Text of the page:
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Xavier's path blocked by old foe Huggins

The West Virginia coach is a long-time nemesis of the Musketeers, having coached at crosstown rival Cincinnati.

March 27, 2008|Robyn Norwood | Times Staff Writer

PHOENIX -- What is this, the Skyline Chili Crosstown Shootout?

It's Bob Huggins against Xavier all over again.

The Cincinnati-Xavier basketball rivalry could make USC-UCLA hoops look friendly, and now Huggins, the old nemesis, is sending his West Virginia team against Xavier in an NCAA West Regional semifinal.

"I'm sure a lot of Xavier fans are glad he's not coaching UC anymore because when he was there, they were a real hard team to beat," said Xavier forward C.J. Anderson, a Cincinnati native who remembers when Huggins prowled the sideline.

"That's like our version of North Carolina-Duke, or Ohio State-Michigan in football," Anderson said. "I've got people that like UC. I don't call them during that week. They don't call me. It's personal whenever we meet them, and Coach Huggins, he had a huge part in that."

This is not the same Xavier that Huggins used to do battle with when Pete Gillen and Skip Prosser were there.

Sean Miller is the coach now, and Huggins has known the 39-year-old former Pittsburgh point guard since the days Miller was a dribbling prodigy who appeared on "The Tonight Show" with Johnny Carson.

"I like Sean. I have known Sean pretty much his whole life," Huggins said. "I know his father John very, very well. John and my dad have been friends and coaching colleagues for 30, 35 years."

If it seems as though Cincinnati days were another life for Huggins, well, they sort of were.

He had a near-fatal heart attack in 2002, then was forced to resign at Cincinnati in 2005 after a controversy-filled tenure that included a drunk-driving arrest, NCAA rules violations and poor graduation rates in addition to three Elite Eights and the 1992 Final Four. He spent one year at Kansas State before leaving for West Virginia, his alma mater.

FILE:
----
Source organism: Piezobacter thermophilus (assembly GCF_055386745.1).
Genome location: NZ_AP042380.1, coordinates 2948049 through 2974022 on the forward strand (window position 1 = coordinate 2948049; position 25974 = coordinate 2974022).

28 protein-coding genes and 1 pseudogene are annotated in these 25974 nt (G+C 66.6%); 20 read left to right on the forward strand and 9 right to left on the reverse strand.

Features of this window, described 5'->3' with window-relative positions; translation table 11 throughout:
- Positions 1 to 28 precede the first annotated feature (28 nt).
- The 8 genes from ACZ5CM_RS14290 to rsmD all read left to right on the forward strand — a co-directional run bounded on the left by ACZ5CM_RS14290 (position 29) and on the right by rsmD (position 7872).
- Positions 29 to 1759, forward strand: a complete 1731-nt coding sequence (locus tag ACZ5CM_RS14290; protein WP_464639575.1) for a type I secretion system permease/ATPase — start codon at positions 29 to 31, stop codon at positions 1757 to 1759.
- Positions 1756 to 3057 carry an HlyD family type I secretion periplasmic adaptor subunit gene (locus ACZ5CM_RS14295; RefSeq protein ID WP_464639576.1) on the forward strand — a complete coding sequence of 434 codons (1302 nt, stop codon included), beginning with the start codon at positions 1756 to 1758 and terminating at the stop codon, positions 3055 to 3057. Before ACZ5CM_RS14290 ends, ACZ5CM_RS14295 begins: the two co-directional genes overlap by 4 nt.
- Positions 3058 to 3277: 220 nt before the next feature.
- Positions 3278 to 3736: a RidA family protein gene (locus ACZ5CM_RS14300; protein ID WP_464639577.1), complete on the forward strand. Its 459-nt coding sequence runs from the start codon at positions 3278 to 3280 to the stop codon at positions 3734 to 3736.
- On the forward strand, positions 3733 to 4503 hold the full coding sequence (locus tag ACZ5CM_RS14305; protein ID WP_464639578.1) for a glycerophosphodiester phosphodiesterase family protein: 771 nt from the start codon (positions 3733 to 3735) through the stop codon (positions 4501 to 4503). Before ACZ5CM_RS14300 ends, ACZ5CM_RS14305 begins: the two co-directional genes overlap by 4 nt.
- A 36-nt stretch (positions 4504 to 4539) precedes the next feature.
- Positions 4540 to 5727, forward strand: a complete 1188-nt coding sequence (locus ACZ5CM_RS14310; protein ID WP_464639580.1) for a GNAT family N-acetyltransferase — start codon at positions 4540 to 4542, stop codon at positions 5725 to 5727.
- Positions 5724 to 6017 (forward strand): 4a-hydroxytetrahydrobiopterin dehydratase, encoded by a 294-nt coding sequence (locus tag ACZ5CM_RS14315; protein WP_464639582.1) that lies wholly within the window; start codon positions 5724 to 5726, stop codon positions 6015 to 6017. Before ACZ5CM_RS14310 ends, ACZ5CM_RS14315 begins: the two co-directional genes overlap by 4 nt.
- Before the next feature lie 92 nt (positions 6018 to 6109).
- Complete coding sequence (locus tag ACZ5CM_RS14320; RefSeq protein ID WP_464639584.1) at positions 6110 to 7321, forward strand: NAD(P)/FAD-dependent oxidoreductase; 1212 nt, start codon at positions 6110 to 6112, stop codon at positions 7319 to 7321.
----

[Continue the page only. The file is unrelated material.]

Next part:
A changed man? Maybe not.

"It's like New Year's Eve," Huggins said. "You say, 'I'm not going to do this,' and about the third of January you are back to doing what you did before.

"I haven't really changed all that much. I mean, you know, I would like to sit here and tell you that I probably eat better, but look at me. That's obviously not the case."

He still rants and raves, and his heart attack, West Virginia center Jamie Smalligan said, is something he jokes about.

"Sometimes in one of his more fiery moments in practice, say, if somebody misses a block-out . . . he'll just say, 'I was dead on the floor for two minutes and I could block that guy out,' " Smalligan said.

This West Virginia team isn't vintage Huggins, not with a deadeye shooter like Alex Ruoff. But he has helped make a star out of junior Joe Alexander, a 6-foot-8 forward who scored 13 points his freshman season, averaged 10 last season, but in six March games has scored 32, 29, 22, 34, 14 and 22 points.

"I thought he was going to be all fiery all the time, but in reality he is just fiery some of the time and the rest of the time he is calm and just teaches us like a normal teacher does," Alexander said.

That's hardly the usual image of Huggins.

"I understand to make a good story there's got to be white hats and black hats. Otherwise we never would have had a cowboy movie. That's the way it is," Huggins said. "And I'm good with it. I'm 54 years old, been shocked back to life three times. I'm fine with it."

It's Huggins and Xavier, and Huggins doesn't care who wears the black hat.

"Whether it is Xavier or UCLA or Western Kentucky, I mean, it is a game that's a very, very important game for both teams because the one that loses is done, and the one that wins gets to advance," Huggins said.

One team, in other words, survives.




West capsule

No. 3 Xavier (29-6) vs. No. 7 West Virginia (26-10) -- It's the Musketeers against the Mountaineers, and these teams have more in common than rhyming nicknames. Their statistical profiles are very similar, and both are balanced, with four starters scoring in double figures. Xavier had the easier road to the Sweet 16, defeating an exhausted Georgia team in the first round and Purdue in the second. West Virginia did it by beating Arizona and then upsetting No. 2-seeded Duke. A focal point for Xavier is defending forward Joe Alexander. "He can go for 30 on any given night, and we have to do a really good job on him," Xavier guard Stanley Burrell said.

-- Robyn Norwood

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